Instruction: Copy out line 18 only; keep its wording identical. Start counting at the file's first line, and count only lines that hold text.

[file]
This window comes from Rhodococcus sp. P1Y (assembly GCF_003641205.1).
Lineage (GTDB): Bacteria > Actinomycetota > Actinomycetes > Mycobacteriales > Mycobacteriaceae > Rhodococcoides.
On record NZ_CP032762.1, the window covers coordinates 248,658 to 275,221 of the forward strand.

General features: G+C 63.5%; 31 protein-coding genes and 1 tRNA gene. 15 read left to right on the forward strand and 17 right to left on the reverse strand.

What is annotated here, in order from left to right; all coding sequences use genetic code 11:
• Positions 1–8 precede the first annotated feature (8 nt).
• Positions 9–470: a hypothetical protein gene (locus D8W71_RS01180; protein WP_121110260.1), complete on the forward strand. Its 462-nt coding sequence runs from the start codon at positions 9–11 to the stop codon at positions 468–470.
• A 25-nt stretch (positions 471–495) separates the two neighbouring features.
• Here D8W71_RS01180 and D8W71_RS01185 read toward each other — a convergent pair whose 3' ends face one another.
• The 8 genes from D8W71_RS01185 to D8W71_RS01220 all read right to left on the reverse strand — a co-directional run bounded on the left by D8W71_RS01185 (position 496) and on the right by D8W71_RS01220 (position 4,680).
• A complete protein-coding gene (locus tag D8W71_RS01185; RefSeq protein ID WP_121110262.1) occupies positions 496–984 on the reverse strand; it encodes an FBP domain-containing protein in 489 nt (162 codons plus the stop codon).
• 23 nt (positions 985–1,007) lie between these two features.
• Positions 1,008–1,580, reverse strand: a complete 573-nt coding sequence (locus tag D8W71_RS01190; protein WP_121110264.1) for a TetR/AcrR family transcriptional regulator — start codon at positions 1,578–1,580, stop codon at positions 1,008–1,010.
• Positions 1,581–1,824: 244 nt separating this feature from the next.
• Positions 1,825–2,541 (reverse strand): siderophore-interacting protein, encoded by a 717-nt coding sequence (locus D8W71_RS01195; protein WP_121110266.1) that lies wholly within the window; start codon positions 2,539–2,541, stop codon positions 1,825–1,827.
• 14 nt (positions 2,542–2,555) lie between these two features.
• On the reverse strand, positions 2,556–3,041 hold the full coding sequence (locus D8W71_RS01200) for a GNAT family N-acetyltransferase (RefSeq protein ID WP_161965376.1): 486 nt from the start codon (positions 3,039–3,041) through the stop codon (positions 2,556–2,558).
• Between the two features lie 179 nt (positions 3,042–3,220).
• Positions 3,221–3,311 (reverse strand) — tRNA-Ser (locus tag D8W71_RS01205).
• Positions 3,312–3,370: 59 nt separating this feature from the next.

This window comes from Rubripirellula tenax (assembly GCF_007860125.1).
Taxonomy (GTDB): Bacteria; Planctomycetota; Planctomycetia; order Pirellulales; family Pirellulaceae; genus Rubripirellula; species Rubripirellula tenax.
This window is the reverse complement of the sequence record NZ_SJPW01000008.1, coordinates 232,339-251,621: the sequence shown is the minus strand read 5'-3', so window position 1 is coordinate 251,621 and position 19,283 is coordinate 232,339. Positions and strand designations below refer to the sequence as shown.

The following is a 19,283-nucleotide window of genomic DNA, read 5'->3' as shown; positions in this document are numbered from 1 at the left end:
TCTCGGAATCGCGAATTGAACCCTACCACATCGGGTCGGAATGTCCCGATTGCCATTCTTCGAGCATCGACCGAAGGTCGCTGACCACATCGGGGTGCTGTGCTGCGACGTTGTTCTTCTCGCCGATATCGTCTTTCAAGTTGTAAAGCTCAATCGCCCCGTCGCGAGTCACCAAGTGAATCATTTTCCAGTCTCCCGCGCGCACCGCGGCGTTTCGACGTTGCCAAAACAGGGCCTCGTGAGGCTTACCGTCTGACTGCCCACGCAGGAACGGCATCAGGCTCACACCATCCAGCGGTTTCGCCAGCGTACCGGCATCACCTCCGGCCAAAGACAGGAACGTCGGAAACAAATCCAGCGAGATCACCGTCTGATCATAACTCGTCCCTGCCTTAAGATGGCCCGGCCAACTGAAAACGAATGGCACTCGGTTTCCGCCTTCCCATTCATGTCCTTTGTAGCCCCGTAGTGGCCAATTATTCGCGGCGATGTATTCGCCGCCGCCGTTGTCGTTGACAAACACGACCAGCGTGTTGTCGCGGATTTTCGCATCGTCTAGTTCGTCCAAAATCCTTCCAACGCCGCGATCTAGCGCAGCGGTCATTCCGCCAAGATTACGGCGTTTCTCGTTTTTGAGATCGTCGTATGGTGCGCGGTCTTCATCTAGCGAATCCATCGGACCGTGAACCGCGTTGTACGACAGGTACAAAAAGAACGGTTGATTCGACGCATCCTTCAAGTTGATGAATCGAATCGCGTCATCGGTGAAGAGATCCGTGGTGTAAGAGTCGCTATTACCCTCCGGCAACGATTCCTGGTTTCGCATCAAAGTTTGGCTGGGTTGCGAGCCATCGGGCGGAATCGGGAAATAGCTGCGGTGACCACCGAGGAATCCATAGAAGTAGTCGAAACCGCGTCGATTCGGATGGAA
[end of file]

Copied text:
• Between the two features lie 179 nt (positions 3,042–3,220).